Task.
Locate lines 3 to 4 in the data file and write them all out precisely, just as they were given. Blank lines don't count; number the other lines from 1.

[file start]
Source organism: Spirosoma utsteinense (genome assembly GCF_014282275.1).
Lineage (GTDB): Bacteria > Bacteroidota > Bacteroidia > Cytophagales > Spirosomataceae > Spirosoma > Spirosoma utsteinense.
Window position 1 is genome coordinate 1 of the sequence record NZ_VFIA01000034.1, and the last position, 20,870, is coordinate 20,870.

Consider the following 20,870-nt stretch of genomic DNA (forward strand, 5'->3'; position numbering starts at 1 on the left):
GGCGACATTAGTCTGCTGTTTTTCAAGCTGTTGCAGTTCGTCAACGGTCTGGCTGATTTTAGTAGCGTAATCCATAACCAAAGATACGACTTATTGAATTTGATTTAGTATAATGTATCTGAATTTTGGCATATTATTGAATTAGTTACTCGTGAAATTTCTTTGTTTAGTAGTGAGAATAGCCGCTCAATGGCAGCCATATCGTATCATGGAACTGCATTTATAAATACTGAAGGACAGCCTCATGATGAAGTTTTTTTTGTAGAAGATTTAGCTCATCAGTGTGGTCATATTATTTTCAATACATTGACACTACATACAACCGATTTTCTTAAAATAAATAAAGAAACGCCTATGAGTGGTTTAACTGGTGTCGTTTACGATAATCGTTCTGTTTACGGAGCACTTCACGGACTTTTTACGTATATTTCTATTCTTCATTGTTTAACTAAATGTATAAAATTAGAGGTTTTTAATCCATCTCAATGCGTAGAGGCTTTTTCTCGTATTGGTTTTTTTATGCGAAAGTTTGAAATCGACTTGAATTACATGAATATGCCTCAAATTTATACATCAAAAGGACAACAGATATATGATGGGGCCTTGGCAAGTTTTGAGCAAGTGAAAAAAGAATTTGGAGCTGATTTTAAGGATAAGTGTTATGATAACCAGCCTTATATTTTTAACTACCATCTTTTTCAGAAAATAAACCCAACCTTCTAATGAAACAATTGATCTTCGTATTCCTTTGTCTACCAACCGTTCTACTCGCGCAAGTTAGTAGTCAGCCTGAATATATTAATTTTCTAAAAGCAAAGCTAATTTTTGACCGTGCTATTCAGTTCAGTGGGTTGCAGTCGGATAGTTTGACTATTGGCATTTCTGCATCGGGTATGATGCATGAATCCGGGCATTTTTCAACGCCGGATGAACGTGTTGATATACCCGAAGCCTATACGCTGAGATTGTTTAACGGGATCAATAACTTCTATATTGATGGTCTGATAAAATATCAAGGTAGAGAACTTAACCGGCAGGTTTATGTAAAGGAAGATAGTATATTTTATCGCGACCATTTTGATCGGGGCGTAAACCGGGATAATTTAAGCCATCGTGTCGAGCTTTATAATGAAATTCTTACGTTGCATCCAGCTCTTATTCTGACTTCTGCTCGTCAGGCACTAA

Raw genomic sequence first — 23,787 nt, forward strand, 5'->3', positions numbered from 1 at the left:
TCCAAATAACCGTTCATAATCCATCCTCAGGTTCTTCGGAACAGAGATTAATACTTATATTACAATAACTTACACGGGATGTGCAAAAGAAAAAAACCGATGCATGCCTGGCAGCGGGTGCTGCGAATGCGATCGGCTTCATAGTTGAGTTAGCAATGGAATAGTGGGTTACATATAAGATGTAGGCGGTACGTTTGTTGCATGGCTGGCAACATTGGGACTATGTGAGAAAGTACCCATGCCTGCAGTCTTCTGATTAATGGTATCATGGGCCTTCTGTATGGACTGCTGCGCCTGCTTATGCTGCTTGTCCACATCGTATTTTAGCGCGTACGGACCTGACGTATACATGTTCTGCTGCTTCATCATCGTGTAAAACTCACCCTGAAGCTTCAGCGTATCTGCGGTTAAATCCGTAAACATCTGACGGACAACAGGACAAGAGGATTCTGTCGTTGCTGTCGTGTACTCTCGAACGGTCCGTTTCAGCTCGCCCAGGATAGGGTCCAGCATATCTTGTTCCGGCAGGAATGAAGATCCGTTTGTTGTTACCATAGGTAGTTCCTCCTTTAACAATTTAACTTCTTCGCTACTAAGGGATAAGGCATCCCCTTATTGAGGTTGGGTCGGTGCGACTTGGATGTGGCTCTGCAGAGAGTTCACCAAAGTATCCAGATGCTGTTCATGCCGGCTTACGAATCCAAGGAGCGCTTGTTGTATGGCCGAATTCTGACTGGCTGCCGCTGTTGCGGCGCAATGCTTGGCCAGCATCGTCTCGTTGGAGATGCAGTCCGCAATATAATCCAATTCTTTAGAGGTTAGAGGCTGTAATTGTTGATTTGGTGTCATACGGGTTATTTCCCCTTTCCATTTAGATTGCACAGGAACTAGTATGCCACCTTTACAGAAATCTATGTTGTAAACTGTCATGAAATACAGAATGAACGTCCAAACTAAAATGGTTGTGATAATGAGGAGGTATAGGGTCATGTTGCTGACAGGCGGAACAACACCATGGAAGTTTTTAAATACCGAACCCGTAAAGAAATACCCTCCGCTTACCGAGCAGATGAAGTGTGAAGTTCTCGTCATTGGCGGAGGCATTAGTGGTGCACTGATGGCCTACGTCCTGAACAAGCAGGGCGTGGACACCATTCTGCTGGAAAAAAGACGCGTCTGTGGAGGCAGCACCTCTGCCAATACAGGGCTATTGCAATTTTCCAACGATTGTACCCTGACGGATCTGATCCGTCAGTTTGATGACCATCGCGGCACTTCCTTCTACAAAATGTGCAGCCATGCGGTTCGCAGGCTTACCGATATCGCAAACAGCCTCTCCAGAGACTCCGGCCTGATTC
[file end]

Window position 1 is genome coordinate 1 of the sequence record NZ_VFIA01000034.1, and the last position, 20,870, is coordinate 20,870.

Consider the following 20,870-nt stretch of genomic DNA (forward strand, 5'->3'; position numbering starts at 1 on the left):